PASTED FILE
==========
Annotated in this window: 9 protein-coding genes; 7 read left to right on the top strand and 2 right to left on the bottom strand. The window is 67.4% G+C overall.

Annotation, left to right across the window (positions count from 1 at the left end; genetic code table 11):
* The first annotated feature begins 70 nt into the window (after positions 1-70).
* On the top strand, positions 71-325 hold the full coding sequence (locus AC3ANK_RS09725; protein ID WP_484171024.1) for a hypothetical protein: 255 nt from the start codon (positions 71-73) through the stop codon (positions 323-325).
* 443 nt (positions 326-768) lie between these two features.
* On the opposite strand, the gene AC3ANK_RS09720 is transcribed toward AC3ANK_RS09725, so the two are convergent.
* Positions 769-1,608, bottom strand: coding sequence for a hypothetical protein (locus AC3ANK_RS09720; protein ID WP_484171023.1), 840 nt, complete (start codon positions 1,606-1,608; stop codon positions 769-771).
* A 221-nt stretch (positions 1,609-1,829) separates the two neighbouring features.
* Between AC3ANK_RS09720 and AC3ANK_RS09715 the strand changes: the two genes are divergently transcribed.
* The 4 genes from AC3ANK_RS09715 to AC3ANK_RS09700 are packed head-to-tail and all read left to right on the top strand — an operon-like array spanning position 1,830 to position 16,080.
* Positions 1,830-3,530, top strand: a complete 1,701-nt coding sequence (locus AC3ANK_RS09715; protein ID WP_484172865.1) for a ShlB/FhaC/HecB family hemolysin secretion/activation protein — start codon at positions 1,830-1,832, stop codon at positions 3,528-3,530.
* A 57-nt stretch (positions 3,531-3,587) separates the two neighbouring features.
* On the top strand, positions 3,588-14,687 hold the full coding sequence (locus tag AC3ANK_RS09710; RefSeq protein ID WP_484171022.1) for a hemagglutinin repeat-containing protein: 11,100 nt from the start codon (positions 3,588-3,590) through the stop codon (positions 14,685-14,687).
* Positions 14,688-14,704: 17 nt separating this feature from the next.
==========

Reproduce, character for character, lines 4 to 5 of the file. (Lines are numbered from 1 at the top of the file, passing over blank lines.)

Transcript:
* On the top strand, positions 71-325 hold the full coding sequence (locus AC3ANK_RS09725; protein ID WP_484171024.1) for a hypothetical protein: 255 nt from the start codon (positions 71-73) through the stop codon (positions 323-325).
* 443 nt (positions 326-768) lie between these two features.